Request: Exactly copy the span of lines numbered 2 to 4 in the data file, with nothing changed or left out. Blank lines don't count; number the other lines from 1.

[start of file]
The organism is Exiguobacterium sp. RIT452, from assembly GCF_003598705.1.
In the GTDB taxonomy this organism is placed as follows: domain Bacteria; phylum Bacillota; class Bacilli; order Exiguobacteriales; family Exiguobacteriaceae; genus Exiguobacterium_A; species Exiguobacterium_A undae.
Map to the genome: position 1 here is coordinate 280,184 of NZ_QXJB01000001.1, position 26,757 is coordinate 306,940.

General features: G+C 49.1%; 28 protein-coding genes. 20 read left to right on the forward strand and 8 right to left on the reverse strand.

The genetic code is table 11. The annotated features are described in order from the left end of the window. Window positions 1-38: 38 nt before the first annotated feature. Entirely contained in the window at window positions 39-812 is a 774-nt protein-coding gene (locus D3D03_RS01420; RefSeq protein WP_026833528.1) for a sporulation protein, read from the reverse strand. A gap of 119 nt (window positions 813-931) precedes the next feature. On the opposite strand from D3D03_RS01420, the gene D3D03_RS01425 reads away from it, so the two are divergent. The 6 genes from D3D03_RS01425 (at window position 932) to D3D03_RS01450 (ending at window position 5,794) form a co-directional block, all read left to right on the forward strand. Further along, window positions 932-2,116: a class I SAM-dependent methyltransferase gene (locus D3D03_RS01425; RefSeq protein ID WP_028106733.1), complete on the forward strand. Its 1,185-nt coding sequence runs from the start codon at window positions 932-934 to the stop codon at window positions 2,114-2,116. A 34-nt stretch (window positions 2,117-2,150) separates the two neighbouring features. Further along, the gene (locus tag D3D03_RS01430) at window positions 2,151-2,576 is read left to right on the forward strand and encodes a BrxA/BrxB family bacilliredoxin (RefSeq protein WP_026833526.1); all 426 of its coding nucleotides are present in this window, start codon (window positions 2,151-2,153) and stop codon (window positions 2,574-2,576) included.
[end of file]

In the GTDB taxonomy this organism is placed as follows: domain Bacteria; phylum Bacillota; class Bacilli; order Exiguobacteriales; family Exiguobacteriaceae; genus Exiguobacterium_A; species Exiguobacterium_A undae.
Map to the genome: position 1 here is coordinate 280,184 of NZ_QXJB01000001.1, position 26,757 is coordinate 306,940.

General features: G+C 49.1%; 28 protein-coding genes. 20 read left to right on the forward strand and 8 right to left on the reverse strand.